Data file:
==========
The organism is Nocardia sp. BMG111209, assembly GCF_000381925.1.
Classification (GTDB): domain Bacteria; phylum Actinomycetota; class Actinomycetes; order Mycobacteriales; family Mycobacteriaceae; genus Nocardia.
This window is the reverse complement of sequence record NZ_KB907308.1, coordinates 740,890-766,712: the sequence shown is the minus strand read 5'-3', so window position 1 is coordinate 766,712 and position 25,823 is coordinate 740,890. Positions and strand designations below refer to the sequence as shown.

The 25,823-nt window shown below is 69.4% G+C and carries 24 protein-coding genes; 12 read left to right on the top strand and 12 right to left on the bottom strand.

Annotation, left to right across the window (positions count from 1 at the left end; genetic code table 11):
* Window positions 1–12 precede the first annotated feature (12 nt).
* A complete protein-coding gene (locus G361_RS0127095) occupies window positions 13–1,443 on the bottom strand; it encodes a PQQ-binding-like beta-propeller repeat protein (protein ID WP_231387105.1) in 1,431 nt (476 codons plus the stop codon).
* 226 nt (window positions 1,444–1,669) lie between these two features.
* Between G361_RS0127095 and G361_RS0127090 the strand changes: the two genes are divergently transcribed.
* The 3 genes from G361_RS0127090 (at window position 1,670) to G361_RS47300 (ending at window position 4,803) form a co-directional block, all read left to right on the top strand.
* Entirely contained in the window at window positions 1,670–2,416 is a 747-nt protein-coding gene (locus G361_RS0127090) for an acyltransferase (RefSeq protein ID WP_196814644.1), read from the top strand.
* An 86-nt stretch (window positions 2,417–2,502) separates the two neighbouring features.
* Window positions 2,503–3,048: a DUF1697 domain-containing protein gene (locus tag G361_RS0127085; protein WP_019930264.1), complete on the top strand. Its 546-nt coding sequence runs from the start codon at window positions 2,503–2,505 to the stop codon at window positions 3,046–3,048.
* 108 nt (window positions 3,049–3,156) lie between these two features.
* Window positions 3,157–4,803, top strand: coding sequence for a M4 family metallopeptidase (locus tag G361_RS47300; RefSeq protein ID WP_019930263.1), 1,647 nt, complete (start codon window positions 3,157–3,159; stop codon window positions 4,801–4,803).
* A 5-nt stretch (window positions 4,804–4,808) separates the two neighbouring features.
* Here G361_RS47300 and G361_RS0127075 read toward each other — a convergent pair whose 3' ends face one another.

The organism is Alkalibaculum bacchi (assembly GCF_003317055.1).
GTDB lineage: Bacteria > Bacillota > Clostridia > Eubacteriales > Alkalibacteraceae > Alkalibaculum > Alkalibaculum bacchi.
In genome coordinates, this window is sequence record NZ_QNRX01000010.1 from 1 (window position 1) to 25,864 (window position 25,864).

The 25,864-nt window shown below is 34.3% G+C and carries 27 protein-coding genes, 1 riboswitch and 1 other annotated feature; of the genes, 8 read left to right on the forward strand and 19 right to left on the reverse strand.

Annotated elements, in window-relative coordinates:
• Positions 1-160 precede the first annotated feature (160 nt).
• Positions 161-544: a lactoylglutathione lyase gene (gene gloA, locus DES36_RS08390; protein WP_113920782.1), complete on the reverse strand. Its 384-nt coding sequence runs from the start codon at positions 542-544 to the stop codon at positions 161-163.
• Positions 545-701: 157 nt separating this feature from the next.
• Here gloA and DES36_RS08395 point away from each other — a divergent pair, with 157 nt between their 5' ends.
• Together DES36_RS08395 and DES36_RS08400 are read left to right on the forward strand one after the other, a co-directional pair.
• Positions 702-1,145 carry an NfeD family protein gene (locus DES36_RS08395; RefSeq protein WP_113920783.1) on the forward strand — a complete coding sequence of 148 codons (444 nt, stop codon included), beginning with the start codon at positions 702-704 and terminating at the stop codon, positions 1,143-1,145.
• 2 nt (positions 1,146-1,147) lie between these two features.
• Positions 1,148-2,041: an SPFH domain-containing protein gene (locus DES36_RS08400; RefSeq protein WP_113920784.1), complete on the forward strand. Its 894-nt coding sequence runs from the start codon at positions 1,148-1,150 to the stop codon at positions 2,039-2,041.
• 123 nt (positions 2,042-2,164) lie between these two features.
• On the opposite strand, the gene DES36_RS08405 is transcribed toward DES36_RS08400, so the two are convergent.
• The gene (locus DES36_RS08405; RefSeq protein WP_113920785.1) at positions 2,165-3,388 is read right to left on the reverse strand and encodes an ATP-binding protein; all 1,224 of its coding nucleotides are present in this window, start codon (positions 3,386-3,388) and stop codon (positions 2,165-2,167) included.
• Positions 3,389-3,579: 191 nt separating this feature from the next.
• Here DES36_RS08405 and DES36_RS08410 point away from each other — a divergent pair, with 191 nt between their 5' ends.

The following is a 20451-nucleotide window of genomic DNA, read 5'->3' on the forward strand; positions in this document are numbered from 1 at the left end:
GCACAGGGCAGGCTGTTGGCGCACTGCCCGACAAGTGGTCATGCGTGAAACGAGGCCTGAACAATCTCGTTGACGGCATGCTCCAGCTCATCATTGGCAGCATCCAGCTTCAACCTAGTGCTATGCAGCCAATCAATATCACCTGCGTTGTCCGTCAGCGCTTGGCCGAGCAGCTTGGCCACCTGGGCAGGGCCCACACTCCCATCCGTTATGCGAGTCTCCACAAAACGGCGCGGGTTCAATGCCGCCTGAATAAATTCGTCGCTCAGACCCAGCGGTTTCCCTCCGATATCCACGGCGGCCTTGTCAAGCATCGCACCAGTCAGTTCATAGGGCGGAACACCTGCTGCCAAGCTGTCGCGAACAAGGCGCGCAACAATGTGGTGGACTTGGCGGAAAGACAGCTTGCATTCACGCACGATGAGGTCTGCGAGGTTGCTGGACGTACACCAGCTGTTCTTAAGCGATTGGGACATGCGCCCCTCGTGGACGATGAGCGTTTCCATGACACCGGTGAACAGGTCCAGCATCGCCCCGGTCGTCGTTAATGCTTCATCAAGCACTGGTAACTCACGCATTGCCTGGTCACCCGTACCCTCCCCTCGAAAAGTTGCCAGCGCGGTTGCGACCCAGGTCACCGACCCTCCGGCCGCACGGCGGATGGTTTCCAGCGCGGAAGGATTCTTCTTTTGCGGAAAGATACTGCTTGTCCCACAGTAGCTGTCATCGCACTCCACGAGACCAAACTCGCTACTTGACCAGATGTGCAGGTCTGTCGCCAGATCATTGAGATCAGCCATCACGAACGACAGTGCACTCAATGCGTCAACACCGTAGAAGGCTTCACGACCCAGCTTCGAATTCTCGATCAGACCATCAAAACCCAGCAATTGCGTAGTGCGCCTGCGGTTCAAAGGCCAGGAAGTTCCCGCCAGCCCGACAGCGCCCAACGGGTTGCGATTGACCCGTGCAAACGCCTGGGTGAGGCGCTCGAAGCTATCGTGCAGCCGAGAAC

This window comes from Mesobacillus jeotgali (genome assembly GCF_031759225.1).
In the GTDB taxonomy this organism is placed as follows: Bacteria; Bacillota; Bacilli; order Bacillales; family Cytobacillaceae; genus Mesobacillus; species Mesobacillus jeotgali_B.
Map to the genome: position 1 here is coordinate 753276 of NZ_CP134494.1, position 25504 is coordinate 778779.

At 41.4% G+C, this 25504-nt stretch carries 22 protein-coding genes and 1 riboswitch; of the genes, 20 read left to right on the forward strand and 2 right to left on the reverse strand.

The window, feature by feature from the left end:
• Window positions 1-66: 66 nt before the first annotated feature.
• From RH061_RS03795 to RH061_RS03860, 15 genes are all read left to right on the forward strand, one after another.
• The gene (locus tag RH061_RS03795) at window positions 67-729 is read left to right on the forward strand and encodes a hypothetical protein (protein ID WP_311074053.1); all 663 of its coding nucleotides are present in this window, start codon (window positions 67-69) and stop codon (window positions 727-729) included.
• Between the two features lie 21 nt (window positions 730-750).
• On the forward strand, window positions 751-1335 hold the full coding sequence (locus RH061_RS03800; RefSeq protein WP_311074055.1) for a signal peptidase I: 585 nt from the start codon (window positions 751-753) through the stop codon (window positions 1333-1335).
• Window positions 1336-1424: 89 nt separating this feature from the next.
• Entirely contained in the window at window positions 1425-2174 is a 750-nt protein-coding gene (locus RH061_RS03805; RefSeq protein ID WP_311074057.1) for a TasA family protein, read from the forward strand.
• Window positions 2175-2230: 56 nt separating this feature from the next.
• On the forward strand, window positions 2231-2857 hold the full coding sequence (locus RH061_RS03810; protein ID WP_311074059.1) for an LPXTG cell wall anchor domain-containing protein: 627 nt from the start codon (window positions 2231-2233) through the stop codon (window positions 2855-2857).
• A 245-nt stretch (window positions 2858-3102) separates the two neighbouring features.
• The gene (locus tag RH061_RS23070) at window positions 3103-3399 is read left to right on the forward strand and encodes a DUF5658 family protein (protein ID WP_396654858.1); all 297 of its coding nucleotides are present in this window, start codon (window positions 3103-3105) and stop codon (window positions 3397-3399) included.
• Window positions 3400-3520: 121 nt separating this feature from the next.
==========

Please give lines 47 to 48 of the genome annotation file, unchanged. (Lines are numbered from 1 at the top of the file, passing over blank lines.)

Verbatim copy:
• On the forward strand, window positions 751-1335 hold the full coding sequence (locus RH061_RS03800; RefSeq protein WP_311074055.1) for a signal peptidase I: 585 nt from the start codon (window positions 751-753) through the stop codon (window positions 1333-1335).
• Window positions 1336-1424: 89 nt separating this feature from the next.